Determining whether a term is capable of being defamatory is a question of law in Wisconsin, Tatur v. Solsrud, 174 Wis.2d 735, 498 N.W.2d 232, 233 (1993), and so is amenable to determination on a motion to dismiss, provided that as in this case the complaint sets forth the allegedly defamatory term in its full context. Although the division of responsibilities between judge and jury, and hence the fixing of the boundary between questions of law and questions of fact, is a matter of federal procedural law and therefore governed by federal rather than state law in diversity as in other federal suits, Desnick v. American Broadcasting Cos., 44 F.3d 1345, 1349 (7th Cir. 1995), the rule that makes the determination of whether a term is mere "rhetorical hyperbole" a question for the judge strikes us as a sound one that federal courts should follow. See Mr. Chow of New York v. Ste. Jour Azur S.A., 759 F.2d 219, 224 (2d Cir. 1985). For in effect the judge is being asked whether a reasonable jury could find the term defamatory, and that obviously is a judgment that cannot be left to the jury. So we must decide whether "crank" is capable of being defamatory, or more precisely whether the highest court of Wisconsin would so hold were it presented with the issue, which it has not been as yet.
Among the terms or epithets that have been held (all in the cases we've cited) to be incapable of defaming because they are mere hyperbole rather than falsifiable assertions of discreditable fact are "scab," "traitor," "amoral," "scam," "fake," "phony," "a snake-oil job," "he's dealing with half a deck," and "lazy, stupid, crap-shooting, chicken-stealing idiot." It is apparent from the list that the defamatory capability of these terms cannot be determined without consideration of context. See Greenbelt Coop. Publishing Ass'n, Inc. v. Bresler, 398 U.S. 6, 14, 90 S. Ct. 1537, 1542, 26 L. Ed. 2d 6 (1970) ("blackmail"); McCabe v. Rattiner, 814 F.2d 839 (1st Cir. 1987) ("scam"). Each of the terms has both a literal and a figurative meaning and whether it is capable of being defamatory depends on which meaning is intended, a question that can be answered only by considering the context in which the term appears. "Scab," for example, means literally one who is hired to replace a striking worker, but it is also used figuratively, to denote a worker who is not a union supporter. If as in National Association of Letter Carriers v. Austin, supra, a person is called a "scab" in a union newsletter because he refuses to join a union, this is not defamation but merely an expression of hostility; the word is obviously being used in its figurative sense. But if a union leader were accused of having been a scab in his youth, this could well be understood to be a literal use of the word and therefore an assertion that he had engaged in conduct that demonstrated his unfitness to be a union leader. And so with "traitor," another word held nondefamatory in National Association of Letter Carriers v. Austin. The use of the word in the context of that case was plainly figurative rather than literal, but the word was being used in its literal sense when Whittaker Chambers called Alger Hiss a traitor. Another example would be calling a person a "lunatic."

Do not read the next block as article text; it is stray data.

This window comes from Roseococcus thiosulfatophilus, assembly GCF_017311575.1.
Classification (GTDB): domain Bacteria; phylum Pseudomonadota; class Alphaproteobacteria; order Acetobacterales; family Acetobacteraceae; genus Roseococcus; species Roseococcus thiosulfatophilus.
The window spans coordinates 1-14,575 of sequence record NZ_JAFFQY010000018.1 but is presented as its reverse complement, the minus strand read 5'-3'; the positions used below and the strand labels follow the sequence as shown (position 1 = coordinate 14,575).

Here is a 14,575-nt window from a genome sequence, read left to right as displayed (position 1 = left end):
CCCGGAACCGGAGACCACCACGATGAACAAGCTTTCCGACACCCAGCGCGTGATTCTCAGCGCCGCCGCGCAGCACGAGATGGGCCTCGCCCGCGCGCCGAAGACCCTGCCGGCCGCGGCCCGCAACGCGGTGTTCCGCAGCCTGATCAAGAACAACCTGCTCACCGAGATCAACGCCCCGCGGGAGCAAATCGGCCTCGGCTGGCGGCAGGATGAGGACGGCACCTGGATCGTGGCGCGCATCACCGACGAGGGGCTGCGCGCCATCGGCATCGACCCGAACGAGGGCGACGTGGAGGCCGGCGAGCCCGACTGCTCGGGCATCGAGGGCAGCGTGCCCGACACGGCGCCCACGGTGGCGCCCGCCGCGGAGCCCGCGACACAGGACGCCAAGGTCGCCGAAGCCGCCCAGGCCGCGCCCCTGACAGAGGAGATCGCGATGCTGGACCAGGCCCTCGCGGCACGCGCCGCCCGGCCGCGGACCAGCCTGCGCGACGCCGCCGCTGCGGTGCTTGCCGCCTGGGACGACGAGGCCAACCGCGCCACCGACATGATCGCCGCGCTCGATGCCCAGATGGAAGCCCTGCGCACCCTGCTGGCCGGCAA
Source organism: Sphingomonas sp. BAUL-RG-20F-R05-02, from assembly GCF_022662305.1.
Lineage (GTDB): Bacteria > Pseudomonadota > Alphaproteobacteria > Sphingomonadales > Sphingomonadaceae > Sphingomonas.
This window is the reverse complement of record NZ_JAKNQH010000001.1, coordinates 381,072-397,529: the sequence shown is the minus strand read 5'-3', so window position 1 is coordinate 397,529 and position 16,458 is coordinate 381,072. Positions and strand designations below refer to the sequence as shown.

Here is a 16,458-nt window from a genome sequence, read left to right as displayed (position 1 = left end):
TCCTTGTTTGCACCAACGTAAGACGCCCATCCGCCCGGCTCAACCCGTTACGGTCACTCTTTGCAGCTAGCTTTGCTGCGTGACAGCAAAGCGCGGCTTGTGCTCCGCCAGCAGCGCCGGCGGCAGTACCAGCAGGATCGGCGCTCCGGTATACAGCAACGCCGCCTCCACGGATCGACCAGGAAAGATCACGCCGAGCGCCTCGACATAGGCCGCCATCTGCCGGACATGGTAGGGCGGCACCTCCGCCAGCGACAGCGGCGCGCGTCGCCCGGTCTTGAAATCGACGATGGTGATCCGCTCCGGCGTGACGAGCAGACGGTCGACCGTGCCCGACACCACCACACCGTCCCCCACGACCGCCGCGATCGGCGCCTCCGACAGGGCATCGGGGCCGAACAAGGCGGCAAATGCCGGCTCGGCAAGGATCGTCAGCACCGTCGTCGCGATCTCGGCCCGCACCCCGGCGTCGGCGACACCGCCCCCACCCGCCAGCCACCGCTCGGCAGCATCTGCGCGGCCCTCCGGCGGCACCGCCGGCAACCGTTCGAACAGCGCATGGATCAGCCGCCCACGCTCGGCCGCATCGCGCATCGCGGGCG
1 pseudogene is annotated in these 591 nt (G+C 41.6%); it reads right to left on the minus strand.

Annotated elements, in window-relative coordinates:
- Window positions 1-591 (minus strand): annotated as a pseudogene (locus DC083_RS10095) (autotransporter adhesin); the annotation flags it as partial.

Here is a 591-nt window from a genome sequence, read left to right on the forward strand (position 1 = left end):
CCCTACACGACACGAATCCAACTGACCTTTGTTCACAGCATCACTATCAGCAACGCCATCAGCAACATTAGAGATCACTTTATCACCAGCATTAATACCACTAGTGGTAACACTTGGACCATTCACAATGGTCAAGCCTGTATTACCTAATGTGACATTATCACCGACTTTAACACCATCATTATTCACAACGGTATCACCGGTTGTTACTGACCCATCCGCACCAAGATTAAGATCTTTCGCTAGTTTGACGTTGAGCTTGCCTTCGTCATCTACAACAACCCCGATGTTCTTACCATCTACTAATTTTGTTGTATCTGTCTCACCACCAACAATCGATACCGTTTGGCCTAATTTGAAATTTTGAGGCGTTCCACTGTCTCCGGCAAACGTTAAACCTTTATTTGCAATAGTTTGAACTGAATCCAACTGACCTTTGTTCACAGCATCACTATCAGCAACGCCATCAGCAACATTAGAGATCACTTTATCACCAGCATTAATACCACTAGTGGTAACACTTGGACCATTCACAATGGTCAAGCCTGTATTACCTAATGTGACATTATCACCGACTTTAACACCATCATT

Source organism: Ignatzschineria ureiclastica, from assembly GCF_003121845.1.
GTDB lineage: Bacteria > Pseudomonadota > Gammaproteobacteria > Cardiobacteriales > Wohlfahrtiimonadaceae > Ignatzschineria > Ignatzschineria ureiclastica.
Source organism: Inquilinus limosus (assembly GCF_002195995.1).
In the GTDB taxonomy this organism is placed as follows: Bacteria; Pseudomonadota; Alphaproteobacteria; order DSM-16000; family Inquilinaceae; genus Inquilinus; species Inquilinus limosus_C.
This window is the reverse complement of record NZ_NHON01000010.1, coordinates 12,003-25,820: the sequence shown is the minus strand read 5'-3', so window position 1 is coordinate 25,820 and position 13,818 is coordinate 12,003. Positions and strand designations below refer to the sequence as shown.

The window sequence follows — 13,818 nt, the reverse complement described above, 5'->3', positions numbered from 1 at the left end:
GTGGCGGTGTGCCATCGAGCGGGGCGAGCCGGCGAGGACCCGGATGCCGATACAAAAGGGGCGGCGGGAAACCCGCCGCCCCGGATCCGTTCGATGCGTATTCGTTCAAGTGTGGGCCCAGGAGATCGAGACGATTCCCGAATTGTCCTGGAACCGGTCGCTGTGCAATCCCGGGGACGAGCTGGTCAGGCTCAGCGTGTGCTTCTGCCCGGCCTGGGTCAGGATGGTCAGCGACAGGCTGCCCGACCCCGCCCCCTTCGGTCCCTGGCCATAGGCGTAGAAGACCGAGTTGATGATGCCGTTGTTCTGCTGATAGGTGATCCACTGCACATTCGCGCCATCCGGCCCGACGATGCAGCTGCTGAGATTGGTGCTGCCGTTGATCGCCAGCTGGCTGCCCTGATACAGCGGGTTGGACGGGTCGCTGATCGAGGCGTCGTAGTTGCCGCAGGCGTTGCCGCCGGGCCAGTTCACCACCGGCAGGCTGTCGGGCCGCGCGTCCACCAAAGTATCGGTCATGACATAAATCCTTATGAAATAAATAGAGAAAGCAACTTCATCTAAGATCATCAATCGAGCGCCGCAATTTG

"Crank" might seem the same type of word, but we think not. A crank is a person inexplicably obsessed by an obviously unsound idea--a person with a bee in his bonnet. To call a person a crank is to say that because of some quirk of temperament he is wasting his time pursuing a line of thought that is plainly without merit or promise. An example of a math crank would be someone who spent his time trying to square the circle. To call a person a crank is basically just a colorful and insulting way of expressing disagreement with his master idea, and it therefore belongs to the language of controversy rather than to the language of defamation.
This is especially clear where, as in this case, the word is used in a work of scholarship. As we emphasized in the Underwager case, judges are not well equipped to resolve academic controversies, of which a controversy over Cantor's diagonal process is a daunting illustration, and scholars have their own remedies for unfair criticisms of their work--the publication of a rebuttal. Unlike the ordinary citizen, a scholar generally has ready access to the same media by which he is allegedly defamed. If Dudley's criticisms of Dilworth are unsound, Dilworth should be able to publish a rebuttal in the same journal in which he published the article that Dudley attacked. The journal would be eager to publish a rebuttal since its own reputation was impugned by Dudley's charges.
We do not suggest that scholars can never maintain a suit for defamation. The Masson case is a notable example. If a professor is falsely accused of plagiarism or sexual harassment or selling high grades or other serious misconduct, rather than of having unsound ideas, he has the same right to damages as any other victim of defamation. The case before us is one in which not the character but the ideas of the scholar are attacked.
Nor do we go so far as to hold that the word "crank" can never be defamatory. We recall that Dudley defined "crank," and had he defined it in terms that called into question Dilworth's character or sanity rather than merely his judgment or learning, we would have a different case. We hold only that where one scholar calls another a "crank" for having taken a position that the first scholar considers patently wrongheaded, the second does not have a remedy in defamation.